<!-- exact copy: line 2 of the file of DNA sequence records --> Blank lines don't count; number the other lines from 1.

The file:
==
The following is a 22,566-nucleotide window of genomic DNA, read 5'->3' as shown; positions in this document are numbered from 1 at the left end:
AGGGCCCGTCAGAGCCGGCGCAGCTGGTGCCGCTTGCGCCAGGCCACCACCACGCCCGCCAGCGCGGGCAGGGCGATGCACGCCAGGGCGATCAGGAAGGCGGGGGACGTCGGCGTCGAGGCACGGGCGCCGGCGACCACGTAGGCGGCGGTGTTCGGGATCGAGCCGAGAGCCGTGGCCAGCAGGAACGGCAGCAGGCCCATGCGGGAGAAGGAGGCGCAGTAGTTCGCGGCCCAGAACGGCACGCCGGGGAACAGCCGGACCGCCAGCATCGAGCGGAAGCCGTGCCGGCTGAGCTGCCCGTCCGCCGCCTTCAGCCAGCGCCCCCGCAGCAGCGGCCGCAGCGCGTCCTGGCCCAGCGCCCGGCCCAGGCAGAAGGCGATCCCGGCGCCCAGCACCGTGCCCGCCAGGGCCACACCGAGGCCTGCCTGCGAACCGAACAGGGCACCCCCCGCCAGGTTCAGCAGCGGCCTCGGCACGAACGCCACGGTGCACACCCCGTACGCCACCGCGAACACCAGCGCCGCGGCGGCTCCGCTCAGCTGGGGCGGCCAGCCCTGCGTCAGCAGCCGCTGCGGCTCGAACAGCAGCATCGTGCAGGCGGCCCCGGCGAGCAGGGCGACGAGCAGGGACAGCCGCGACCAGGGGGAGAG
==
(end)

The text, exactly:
AGGGCCCGTCAGAGCCGGCGCAGCTGGTGCCGCTTGCGCCAGGCCACCACCACGCCCGCCAGCGCGGGCAGGGCGATGCACGCCAGGGCGATCAGGAAGGCGGGGGACGTCGGCGTCGAGGCACGGGCGCCGGCGACCACGTAGGCGGCGGTGTTCGGGATCGAGCCGAGAGCCGTGGCCAGCAGGAACGGCAGCAGGCCCATGCGGGAGAAGGAGGCGCAGTAGTTCGCGGCCCAGAACGGCACGCCGGGGAACAGCCGGACCGCCAGCATCGAGCGGAAGCCGTGCCGGCTGAGCTGCCCGTCCGCCGCCTTCAGCCAGCGCCCCCGCAGCAGCGGCCGCAGCGCGTCCTGGCCCAGCGCCCGGCCCAGGCAGAAGGCGATCCCGGCGCCCAGCACCGTGCCCGCCAGGGCCACACCGAGGCCTGCCTGCGAACCGAACAGGGCACCCCCCGCCAGGTTCAGCAGCGGCCTCGGCACGAACGCCACGGTGCACACCCCGTACGCCACCGCGAACACCAGCGCCGCGGCGGCTCCGCTCAGCTGGGGCGGCCAGCCCTGCGTCAGCAGCCGCTGCGGCTCGAACAGCAGCATCGTGCAGGCGGCCCCGGCGAGCAGGGCGACGAGCAGGGACAGCCGCGACCAGGGGGAGAG